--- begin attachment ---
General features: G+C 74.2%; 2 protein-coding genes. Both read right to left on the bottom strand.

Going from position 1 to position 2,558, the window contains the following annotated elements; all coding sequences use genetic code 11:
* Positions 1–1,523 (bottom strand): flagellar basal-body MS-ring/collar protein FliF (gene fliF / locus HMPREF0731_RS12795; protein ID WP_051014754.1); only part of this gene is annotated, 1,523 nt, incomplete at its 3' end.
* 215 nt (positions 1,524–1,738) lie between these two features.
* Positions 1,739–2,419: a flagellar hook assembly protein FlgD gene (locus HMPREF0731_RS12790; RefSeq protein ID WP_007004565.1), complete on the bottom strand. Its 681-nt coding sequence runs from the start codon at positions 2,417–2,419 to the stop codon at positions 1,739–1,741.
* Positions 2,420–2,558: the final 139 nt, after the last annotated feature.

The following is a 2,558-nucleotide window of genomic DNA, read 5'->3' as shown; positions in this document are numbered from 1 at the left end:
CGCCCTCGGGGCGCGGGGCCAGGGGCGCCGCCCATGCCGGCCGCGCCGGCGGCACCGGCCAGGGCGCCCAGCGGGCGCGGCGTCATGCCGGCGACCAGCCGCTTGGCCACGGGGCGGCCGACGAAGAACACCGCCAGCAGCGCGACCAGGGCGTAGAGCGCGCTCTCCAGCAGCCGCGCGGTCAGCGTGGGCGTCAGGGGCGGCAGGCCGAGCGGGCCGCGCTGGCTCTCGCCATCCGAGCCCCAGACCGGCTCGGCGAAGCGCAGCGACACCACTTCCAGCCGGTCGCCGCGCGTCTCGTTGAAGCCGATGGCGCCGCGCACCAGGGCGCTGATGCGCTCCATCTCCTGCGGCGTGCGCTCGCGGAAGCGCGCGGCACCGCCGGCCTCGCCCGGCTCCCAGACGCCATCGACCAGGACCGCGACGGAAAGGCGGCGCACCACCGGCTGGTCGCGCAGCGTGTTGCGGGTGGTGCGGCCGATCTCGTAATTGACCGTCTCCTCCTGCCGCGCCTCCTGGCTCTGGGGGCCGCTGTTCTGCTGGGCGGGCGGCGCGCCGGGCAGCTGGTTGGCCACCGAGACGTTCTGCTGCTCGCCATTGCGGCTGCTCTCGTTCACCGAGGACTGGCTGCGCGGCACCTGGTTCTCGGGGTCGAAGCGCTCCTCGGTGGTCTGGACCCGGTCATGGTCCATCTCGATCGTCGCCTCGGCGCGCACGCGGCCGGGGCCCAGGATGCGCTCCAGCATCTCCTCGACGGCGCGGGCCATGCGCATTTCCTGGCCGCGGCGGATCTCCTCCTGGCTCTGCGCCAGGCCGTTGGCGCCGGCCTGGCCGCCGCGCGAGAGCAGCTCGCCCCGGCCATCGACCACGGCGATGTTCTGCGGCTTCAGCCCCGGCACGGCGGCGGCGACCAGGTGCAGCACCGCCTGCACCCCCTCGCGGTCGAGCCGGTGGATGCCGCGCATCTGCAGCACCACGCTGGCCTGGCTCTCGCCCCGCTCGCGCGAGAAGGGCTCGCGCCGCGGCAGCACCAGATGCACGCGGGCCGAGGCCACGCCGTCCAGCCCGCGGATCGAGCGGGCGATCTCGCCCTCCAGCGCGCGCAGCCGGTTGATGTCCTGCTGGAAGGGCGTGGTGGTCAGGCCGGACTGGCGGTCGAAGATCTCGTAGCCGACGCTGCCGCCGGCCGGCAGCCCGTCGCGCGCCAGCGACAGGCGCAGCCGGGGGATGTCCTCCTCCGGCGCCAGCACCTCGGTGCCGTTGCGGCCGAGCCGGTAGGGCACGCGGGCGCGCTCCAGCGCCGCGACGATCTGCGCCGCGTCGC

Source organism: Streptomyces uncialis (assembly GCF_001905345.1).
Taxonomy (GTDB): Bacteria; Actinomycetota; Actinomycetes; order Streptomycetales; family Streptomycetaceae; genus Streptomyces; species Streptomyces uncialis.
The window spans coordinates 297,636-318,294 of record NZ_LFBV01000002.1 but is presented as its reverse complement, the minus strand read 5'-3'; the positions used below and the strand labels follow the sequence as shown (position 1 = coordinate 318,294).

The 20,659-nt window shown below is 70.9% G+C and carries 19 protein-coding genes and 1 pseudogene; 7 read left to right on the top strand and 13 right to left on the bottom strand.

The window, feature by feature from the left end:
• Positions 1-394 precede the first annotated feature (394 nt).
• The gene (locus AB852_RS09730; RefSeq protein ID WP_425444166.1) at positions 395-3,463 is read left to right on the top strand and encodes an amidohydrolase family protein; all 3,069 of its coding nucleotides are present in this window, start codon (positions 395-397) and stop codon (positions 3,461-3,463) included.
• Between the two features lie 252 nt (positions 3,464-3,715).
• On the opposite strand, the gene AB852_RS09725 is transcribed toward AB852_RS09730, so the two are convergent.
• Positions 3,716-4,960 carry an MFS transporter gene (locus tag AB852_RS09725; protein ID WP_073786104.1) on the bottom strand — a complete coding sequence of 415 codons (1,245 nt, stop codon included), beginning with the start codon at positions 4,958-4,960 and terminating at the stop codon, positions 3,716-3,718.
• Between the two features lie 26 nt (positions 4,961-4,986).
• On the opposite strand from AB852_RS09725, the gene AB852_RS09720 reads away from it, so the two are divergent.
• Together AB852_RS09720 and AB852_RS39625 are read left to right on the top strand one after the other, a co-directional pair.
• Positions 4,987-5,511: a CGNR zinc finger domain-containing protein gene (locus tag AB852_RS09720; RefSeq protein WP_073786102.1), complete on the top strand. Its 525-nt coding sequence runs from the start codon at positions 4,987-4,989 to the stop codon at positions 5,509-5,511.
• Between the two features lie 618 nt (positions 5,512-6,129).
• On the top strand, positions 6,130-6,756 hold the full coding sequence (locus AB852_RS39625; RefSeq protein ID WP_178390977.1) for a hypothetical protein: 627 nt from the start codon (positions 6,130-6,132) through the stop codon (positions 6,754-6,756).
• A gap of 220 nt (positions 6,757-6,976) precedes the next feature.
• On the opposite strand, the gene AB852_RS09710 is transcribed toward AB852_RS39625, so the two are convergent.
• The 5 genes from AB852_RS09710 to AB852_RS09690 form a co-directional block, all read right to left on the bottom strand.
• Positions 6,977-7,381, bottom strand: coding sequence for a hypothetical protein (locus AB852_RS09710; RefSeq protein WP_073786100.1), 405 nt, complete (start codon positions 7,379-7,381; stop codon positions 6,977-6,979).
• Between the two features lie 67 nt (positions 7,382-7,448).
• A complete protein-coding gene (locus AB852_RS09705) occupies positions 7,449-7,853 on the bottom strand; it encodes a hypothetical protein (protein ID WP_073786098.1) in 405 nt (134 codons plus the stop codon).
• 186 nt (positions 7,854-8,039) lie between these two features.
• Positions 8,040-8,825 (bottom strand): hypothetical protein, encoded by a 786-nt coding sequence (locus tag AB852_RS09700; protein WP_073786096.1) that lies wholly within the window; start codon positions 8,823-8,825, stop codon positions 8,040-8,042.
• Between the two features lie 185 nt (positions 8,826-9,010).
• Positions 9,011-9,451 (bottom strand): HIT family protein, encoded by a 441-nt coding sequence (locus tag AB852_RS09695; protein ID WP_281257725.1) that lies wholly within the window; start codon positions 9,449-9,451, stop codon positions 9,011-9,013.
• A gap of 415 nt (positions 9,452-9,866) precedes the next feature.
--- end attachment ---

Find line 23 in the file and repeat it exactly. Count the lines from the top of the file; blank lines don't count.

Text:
• Between the two features lie 618 nt (positions 5,512-6,129).